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Iraq's Dhi Qar Governor Resigns Following Protests

Iraq's Dhi Qar Governor Resigns Following Protests

Friday, 24 December, 2021 - 08:45
Iraqi protesters during a sit-in in Dhi Qar, Iraq (AFP/Getty Images)

Iraqi Prime Minister Mustafa Kadhimi approved the resignation of Dhi Qar Governor Ahmed al-Khafaji.

Khafaji resigned from his position amid a political and popular crisis in the governorate, where he has been criticized for his "mismanagement."

Protests erupted in al-Nasiriyah city in Dhi Qar on Wednesday. Security forces shot three protesters, a medical source told Agence France-Presse (AFP).

Dozens are protesting in the governorate, demanding better living and service conditions, and pushing for dropping the lawsuits against them related to their participation in the October 2019 demonstrations.

Khafaji's office stated in a press statement: "The governor submitted his resignation from the position to Prime Minister Mustafa Kadhimi, in the interest of the public interest, and to provide security and stability and preserve the interests of the citizens of this province."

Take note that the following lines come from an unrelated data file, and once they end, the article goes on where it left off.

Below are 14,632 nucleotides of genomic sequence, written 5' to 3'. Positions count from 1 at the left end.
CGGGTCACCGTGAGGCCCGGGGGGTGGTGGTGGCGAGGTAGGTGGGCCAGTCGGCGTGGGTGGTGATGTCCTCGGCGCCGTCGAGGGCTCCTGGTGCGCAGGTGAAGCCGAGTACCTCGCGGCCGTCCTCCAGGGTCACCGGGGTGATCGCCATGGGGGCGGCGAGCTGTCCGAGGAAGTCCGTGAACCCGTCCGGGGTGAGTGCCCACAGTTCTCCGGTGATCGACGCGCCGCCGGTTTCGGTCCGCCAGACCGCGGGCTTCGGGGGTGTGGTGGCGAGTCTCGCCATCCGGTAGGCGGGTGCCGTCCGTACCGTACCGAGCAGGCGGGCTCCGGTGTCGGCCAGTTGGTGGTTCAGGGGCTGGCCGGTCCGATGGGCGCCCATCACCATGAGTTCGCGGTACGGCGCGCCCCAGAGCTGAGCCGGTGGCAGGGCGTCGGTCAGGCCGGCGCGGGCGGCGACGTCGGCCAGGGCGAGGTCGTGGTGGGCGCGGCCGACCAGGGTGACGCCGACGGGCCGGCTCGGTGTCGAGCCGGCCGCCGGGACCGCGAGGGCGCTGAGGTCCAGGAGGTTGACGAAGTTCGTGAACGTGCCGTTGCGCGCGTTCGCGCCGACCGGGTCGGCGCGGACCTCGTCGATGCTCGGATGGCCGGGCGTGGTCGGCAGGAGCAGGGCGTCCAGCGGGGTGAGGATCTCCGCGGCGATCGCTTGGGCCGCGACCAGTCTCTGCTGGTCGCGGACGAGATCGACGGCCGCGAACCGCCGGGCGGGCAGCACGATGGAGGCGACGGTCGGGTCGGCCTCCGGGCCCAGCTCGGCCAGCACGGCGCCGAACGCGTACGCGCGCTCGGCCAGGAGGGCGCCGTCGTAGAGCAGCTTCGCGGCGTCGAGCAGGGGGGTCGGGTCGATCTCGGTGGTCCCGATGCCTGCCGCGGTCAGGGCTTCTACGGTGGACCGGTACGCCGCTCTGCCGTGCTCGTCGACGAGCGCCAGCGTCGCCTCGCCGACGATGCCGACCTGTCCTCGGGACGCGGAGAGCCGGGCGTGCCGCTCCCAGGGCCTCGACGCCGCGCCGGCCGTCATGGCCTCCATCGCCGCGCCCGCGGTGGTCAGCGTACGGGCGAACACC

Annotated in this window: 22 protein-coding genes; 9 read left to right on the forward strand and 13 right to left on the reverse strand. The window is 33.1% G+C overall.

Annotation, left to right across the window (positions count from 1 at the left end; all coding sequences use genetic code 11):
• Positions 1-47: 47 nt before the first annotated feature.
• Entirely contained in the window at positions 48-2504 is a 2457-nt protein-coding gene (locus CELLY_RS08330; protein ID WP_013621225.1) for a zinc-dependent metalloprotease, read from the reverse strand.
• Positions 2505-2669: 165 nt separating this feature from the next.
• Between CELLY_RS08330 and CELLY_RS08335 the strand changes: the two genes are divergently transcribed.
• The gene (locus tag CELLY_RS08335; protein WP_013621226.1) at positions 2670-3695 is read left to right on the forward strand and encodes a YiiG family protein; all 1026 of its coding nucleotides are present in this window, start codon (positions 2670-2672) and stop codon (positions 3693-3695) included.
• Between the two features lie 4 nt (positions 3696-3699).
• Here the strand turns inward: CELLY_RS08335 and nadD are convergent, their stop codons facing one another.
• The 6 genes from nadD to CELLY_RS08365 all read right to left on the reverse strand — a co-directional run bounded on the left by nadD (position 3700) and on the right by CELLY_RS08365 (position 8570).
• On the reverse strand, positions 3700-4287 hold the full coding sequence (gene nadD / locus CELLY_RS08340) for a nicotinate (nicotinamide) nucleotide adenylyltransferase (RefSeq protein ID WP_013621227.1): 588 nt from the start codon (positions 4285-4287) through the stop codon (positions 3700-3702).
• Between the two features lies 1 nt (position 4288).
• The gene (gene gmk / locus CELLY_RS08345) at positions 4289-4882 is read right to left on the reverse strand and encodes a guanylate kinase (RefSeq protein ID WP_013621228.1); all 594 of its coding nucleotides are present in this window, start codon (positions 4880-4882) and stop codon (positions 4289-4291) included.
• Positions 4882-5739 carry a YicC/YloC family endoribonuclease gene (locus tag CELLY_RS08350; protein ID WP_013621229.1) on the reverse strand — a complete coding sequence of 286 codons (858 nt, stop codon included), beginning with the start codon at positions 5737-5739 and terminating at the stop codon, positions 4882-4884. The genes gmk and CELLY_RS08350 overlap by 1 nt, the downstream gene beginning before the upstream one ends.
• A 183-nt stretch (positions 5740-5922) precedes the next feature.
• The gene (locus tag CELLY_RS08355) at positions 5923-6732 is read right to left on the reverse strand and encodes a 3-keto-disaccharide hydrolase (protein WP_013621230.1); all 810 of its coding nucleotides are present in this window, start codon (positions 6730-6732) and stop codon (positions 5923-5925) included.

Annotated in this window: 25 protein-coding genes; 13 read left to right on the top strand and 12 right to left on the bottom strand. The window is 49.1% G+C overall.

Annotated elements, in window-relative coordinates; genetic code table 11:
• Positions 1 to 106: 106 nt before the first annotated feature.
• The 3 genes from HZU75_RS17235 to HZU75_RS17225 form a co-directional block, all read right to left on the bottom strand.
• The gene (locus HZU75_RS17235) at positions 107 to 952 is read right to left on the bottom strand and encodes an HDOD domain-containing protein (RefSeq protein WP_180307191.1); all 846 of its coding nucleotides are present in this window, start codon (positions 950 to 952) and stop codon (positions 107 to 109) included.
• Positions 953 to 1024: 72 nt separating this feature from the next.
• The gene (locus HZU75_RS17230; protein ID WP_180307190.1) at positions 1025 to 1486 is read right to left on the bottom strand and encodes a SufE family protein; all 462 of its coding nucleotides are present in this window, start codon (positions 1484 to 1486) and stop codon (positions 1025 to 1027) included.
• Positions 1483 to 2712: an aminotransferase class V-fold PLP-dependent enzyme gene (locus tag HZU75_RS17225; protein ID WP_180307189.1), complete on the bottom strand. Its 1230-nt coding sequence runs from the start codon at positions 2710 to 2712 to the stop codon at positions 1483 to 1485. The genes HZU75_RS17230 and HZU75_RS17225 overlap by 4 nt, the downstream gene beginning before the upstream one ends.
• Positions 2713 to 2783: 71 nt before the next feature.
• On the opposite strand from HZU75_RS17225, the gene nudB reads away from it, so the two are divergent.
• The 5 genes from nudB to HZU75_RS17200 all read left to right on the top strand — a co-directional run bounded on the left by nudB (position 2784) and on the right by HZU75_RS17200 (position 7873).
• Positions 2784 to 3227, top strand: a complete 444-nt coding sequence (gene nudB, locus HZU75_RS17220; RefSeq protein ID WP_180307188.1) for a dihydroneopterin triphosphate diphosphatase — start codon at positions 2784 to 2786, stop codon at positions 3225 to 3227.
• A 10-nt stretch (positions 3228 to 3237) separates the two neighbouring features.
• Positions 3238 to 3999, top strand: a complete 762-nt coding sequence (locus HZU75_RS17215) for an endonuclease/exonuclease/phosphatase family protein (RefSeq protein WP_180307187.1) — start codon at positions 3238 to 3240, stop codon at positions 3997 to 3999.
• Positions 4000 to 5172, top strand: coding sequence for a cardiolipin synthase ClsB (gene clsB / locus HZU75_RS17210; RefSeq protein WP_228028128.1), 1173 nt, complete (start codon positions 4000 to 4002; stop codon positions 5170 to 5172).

The statement, carried by Iraqi National Agency (INA), indicated that the governor offered his sincere apologies to all the people of Dhi Qar for any shortcomings.

On Wednesday, the Security Media Cell of the Prime Minister's Office issued a statement indicating that the prime minister followed up with "great interest" the developments in Dhi Qar, including the injury of three protesters in Nasiriyah.

Kadhimi ordered authorities to take the necessary legal measures and open an urgent investigation into the incident.

The southern Iraqi governorates, especially Dhi Qar, Diwaniyah, and Najaf, have witnessed sporadic demonstrations during the past weeks, with dozens participating, demanding better job opportunities and living conditions.

Nasiriyah, located 350 km south of Baghdad, was the main stronghold of the protest movement in October 2019. It suffers from severe poverty, deteriorating infrastructure, and unemployment among the youth.

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